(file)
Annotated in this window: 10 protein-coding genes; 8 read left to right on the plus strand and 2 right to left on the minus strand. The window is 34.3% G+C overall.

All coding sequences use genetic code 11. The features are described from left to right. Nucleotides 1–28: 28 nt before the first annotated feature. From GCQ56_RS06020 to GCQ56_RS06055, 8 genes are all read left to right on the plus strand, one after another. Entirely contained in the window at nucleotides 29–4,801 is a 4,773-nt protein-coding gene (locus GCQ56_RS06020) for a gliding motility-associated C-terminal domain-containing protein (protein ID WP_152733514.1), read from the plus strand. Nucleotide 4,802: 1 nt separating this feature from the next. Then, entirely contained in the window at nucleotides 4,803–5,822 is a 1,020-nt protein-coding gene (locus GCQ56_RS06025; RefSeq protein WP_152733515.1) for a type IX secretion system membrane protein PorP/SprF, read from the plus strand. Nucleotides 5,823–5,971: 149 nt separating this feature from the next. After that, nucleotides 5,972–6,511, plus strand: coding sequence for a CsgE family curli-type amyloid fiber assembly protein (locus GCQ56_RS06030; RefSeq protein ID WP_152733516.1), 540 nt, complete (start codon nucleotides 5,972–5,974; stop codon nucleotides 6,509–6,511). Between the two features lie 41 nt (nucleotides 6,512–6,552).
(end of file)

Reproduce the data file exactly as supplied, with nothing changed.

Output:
Annotated in this window: 10 protein-coding genes; 8 read left to right on the plus strand and 2 right to left on the minus strand. The window is 34.3% G+C overall.

All coding sequences use genetic code 11. The features are described from left to right. Nucleotides 1–28: 28 nt before the first annotated feature. From GCQ56_RS06020 to GCQ56_RS06055, 8 genes are all read left to right on the plus strand, one after another. Entirely contained in the window at nucleotides 29–4,801 is a 4,773-nt protein-coding gene (locus GCQ56_RS06020) for a gliding motility-associated C-terminal domain-containing protein (protein ID WP_152733514.1), read from the plus strand. Nucleotide 4,802: 1 nt separating this feature from the next. Then, entirely contained in the window at nucleotides 4,803–5,822 is a 1,020-nt protein-coding gene (locus GCQ56_RS06025; RefSeq protein WP_152733515.1) for a type IX secretion system membrane protein PorP/SprF, read from the plus strand. Nucleotides 5,823–5,971: 149 nt separating this feature from the next. After that, nucleotides 5,972–6,511, plus strand: coding sequence for a CsgE family curli-type amyloid fiber assembly protein (locus GCQ56_RS06030; RefSeq protein ID WP_152733516.1), 540 nt, complete (start codon nucleotides 5,972–5,974; stop codon nucleotides 6,509–6,511). Between the two features lie 41 nt (nucleotides 6,512–6,552).